- - Tuesday, April 14, 2020

Every four years, presidential candidates from the two major parties do the same thing: Democrats move to the left, Republicans to the right, in an effort to win the nomination. Then, after they’ve locked that down, both move back to the center to try to win the White House.

Overall, Americans are moderate. Across the electorate, about 20 percent of voters are each of the two extremes, far left and far right. Another 25 percent on each side lean left or lean right. So 90 percent of voters have already made up their minds.

That leaves 10 percent of the populace, and they’re right in the middle. They decide elections. Democrats voted for President Reagan. Republicans voted for President Obama. And that 10 percent in the middle maybe didn’t vote for President Trump, but they did vote against Hillary Clinton.

Former Vice President Joseph R. Biden is throwing all that history to the wind. The presumptive Democratic nominee’s first move after securing the nomination was to slide even further left on the ideological scale.

Shortly after Sen. Bernie Sanders suspended his campaign last week, Mr. Biden reached out to the Vermont socialist’s supporters, expressing support for expanding Medicare eligibility to Americans 60 and older and calling for new efforts to forgive student loans — two pillars of the Sanders platform.

The move was clearly calculated. Mr. Biden knows he can’t win without support from a faction that has become known as the “Bernie Bros,” some of whom stayed home in 2016 after Mrs. Clinton defeated their hero for the nomination.

Worse, other Bernie Bros actually switched over to Mr. Trump. One study showed that about 12 percent of Sanders backers voted for Mr. Trump in the general election. That’s likely how Mr. Trump pulled off surprise wins in states that normally vote Democratic, like Wisconsin and Michigan, as well as grabbing Pennsylvania, a toss-up state.

Mr. Biden is trying to walk a tightrope many more-skilled politicians have slipped off, plummeting to their political deaths. Mr. Biden needs to reach out to Mr. Sanders’ supporters so they’ll get on board, but if he goes too far left, he’ll leave himself open to attacks from Mr. Trump that he’s too liberal for America — attacks Mr. Trump was preparing to use against the Democratic Socialist.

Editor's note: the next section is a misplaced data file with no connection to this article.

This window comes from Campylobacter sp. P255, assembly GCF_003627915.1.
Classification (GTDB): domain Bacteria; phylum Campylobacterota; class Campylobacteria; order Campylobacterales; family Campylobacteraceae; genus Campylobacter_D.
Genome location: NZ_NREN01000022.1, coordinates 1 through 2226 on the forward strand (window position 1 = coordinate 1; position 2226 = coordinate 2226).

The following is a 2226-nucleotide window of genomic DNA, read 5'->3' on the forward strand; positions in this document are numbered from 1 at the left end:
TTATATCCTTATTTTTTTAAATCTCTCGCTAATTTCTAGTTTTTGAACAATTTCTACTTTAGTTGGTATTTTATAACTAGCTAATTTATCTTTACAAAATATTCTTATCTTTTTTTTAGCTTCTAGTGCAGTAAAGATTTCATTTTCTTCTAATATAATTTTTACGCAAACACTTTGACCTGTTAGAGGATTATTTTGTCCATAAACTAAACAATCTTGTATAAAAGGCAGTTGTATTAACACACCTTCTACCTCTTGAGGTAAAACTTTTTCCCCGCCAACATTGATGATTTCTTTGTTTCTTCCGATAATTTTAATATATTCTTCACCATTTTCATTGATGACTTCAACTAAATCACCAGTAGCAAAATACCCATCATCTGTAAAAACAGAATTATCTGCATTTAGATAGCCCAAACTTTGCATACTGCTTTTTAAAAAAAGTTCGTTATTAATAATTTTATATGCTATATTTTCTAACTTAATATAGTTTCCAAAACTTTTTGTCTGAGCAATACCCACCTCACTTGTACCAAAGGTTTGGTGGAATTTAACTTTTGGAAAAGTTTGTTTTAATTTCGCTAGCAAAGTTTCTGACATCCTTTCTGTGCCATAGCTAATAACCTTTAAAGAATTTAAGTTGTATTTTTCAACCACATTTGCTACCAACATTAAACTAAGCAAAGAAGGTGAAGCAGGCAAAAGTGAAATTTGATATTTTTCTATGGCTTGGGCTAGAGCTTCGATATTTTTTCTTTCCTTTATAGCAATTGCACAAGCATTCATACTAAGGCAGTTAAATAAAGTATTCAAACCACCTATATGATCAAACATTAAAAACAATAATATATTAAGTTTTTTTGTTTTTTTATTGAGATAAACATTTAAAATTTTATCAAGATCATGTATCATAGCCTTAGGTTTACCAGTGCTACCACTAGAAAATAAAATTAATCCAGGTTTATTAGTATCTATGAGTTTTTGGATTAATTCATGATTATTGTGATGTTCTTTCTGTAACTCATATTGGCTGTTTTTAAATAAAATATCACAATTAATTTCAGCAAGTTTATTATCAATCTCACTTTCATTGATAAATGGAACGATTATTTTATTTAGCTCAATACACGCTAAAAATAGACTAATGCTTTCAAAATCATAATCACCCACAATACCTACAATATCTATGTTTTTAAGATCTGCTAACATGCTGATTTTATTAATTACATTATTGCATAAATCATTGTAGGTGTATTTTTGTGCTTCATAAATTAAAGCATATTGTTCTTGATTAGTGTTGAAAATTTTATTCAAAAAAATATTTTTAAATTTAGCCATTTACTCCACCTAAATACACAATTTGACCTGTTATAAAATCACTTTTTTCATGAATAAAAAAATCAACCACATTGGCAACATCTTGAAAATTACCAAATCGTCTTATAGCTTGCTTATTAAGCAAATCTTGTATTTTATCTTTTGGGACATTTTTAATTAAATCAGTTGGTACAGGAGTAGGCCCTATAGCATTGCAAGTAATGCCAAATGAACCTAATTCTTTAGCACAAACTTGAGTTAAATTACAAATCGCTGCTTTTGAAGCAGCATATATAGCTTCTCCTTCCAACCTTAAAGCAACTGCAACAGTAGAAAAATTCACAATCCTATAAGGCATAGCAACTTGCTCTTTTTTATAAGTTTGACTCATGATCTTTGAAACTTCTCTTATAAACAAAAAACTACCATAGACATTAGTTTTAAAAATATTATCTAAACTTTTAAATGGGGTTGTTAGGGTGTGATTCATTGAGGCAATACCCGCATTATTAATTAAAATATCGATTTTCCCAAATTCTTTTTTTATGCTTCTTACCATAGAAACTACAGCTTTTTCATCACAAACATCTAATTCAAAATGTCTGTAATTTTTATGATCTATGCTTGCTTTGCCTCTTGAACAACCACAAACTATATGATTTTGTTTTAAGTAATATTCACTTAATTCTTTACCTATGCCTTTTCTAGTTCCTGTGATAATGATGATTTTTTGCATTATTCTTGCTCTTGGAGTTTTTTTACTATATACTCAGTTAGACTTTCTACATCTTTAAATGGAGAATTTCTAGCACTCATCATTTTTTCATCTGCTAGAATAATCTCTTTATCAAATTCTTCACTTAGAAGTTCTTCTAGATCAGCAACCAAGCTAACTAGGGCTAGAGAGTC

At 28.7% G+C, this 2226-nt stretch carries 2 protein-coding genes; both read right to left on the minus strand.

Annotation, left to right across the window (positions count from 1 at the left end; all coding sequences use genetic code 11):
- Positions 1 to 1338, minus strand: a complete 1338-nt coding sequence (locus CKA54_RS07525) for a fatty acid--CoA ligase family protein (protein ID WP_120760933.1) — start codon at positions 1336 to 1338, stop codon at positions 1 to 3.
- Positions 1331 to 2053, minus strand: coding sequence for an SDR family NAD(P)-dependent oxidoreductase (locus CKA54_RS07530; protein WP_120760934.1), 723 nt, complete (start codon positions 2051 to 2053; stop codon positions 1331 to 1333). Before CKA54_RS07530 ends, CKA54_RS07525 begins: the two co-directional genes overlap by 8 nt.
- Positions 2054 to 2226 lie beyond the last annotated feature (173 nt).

Mr. Biden won the endorsement Monday of Mr. Sanders, who said that “today I am asking all Americans, I’m asking every Democrat and I’m asking every independent, I’m asking a lot of Republicans, to come together in this campaign to support your candidacy, which I endorse, to make certain that we defeat somebody who I believe, and I’m speaking just for myself now, is the most dangerous president in the modern history of this country.”

But the Bernie Bros won’t go quietly.

“With the utmost respect for Bernie Sanders, who is an incredible human being & a genuine inspiration, I don’t endorse Joe Biden,” Sanders 2020 national press secretary Briahna Joy Gray wrote on Twitter shortly after the endorsement. “I supported Bernie Sanders because he backed ideas like #MedicareForAll, cancelling ALL student debt, & a wealth tax. Biden supports none of those.”

Even Mr. Sanders isn’t going away. In his exit speech last week, he said, “I will stay on the ballot in all remaining states and continue to gather delegates.”

“While Vice President Biden will be the nominee, we must continue working to assemble as many delegates as possible at the Democratic National Convention, where we will be able to exert significant influence over the party platform and other functions,” Mr. Sanders said.

Sanders supporters know they have clout. Shortly after Mr. Sanders suspended his campaign, a collective of eight groups — including Alliance for Youth Action, March for Our Lives Action Fund and the Sunrise Movement — issued a warning to Mr. Biden.

“Messaging around a ‘return to normalcy’ does not and has not earned the support and trust of voters from our generation. For so many young people, going back to the way things were ‘before Trump’ isn’t a motivating enough reason to cast a ballot in November,” the groups wrote.

“While you are now the presumptive Democratic nominee, it is clear that you were unable to win the votes of the vast majority of voters under 45 years old during the primary. With young people poised to play a critical role deciding the next President, you need to have more young people enthusiastically supporting and campaigning with you to defeat Trump.”

But Nomiki Konst, a Sanders surrogate who worked on party reforms on his behalf, isn’t optimistic.

“We can try all we want to use our leverage as a movement but, at the end of the day, I wouldn’t expect anything coming from the establishment, the Biden campaign or the Democratic National Committee as a way to bring in the base,” she told The Daily Mail.

“I think they want power — and I think they want money.”

Joseph Curl covered the White House and politics for a decade for The Washington Times. He can be reached at [email protected] and on Twitter @josephcurl.

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